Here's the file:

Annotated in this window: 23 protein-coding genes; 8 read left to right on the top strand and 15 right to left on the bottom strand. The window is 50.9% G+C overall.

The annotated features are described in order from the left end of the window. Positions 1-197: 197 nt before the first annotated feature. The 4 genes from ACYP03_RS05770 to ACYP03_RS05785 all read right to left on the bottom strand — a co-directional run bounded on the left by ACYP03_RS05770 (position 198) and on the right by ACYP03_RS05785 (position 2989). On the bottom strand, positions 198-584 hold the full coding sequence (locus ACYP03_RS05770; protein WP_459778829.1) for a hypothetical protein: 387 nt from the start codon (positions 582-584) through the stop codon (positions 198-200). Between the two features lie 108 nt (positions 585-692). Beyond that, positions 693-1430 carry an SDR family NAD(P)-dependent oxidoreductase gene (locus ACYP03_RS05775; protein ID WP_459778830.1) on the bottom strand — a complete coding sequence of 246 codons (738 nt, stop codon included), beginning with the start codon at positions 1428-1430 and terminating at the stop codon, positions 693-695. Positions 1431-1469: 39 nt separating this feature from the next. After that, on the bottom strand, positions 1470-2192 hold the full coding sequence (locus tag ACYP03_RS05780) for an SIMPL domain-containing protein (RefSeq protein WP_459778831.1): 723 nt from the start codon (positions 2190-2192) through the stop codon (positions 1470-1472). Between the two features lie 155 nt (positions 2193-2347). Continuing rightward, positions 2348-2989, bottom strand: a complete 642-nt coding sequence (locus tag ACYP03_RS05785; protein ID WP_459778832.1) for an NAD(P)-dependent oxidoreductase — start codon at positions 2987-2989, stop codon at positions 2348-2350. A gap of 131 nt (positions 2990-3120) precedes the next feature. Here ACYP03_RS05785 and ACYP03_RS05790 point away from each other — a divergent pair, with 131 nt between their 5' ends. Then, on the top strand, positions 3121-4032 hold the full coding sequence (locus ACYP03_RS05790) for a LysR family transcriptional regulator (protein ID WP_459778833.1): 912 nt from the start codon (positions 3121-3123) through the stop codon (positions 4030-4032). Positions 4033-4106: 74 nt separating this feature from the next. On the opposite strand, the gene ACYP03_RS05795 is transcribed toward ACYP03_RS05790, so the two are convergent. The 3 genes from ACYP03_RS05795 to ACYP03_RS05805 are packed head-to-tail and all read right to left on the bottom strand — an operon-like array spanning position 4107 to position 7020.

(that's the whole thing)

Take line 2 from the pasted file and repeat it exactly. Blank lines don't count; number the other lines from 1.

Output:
The annotated features are described in order from the left end of the window. Positions 1-197: 197 nt before the first annotated feature. The 4 genes from ACYP03_RS05770 to ACYP03_RS05785 all read right to left on the bottom strand — a co-directional run bounded on the left by ACYP03_RS05770 (position 198) and on the right by ACYP03_RS05785 (position 2989). On the bottom strand, positions 198-584 hold the full coding sequence (locus ACYP03_RS05770; protein WP_459778829.1) for a hypothetical protein: 387 nt from the start codon (positions 582-584) through the stop codon (positions 198-200). Between the two features lie 108 nt (positions 585-692). Beyond that, positions 693-1430 carry an SDR family NAD(P)-dependent oxidoreductase gene (locus ACYP03_RS05775; protein ID WP_459778830.1) on the bottom strand — a complete coding sequence of 246 codons (738 nt, stop codon included), beginning with the start codon at positions 1428-1430 and terminating at the stop codon, positions 693-695. Positions 1431-1469: 39 nt separating this feature from the next. After that, on the bottom strand, positions 1470-2192 hold the full coding sequence (locus tag ACYP03_RS05780) for an SIMPL domain-containing protein (RefSeq protein WP_459778831.1): 723 nt from the start codon (positions 2190-2192) through the stop codon (positions 1470-1472). Between the two features lie 155 nt (positions 2193-2347). Continuing rightward, positions 2348-2989, bottom strand: a complete 642-nt coding sequence (locus tag ACYP03_RS05785; protein ID WP_459778832.1) for an NAD(P)-dependent oxidoreductase — start codon at positions 2987-2989, stop codon at positions 2348-2350. A gap of 131 nt (positions 2990-3120) precedes the next feature. Here ACYP03_RS05785 and ACYP03_RS05790 point away from each other — a divergent pair, with 131 nt between their 5' ends. Then, on the top strand, positions 3121-4032 hold the full coding sequence (locus ACYP03_RS05790) for a LysR family transcriptional regulator (protein ID WP_459778833.1): 912 nt from the start codon (positions 3121-3123) through the stop codon (positions 4030-4032). Positions 4033-4106: 74 nt separating this feature from the next. On the opposite strand, the gene ACYP03_RS05795 is transcribed toward ACYP03_RS05790, so the two are convergent. The 3 genes from ACYP03_RS05795 to ACYP03_RS05805 are packed head-to-tail and all read right to left on the bottom strand — an operon-like array spanning position 4107 to position 7020.